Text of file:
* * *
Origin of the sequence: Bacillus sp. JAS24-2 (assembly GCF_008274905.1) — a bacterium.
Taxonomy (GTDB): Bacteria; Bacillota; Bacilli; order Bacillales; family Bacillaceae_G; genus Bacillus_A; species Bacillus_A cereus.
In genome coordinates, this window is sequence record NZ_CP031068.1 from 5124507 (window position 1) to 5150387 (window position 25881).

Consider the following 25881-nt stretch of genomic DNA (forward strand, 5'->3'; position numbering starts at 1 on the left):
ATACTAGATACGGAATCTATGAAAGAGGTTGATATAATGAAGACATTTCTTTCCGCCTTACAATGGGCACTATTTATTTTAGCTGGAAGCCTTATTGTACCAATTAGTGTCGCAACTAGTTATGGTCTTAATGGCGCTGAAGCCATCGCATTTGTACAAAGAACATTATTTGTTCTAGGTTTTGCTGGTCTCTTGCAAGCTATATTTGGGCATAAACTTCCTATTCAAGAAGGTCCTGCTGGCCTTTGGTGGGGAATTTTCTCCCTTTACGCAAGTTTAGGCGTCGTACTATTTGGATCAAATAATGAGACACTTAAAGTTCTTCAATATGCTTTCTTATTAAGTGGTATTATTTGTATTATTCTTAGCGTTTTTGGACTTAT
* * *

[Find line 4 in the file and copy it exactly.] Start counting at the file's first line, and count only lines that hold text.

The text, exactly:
Consider the following 25881-nt stretch of genomic DNA (forward strand, 5'->3'; position numbering starts at 1 on the left):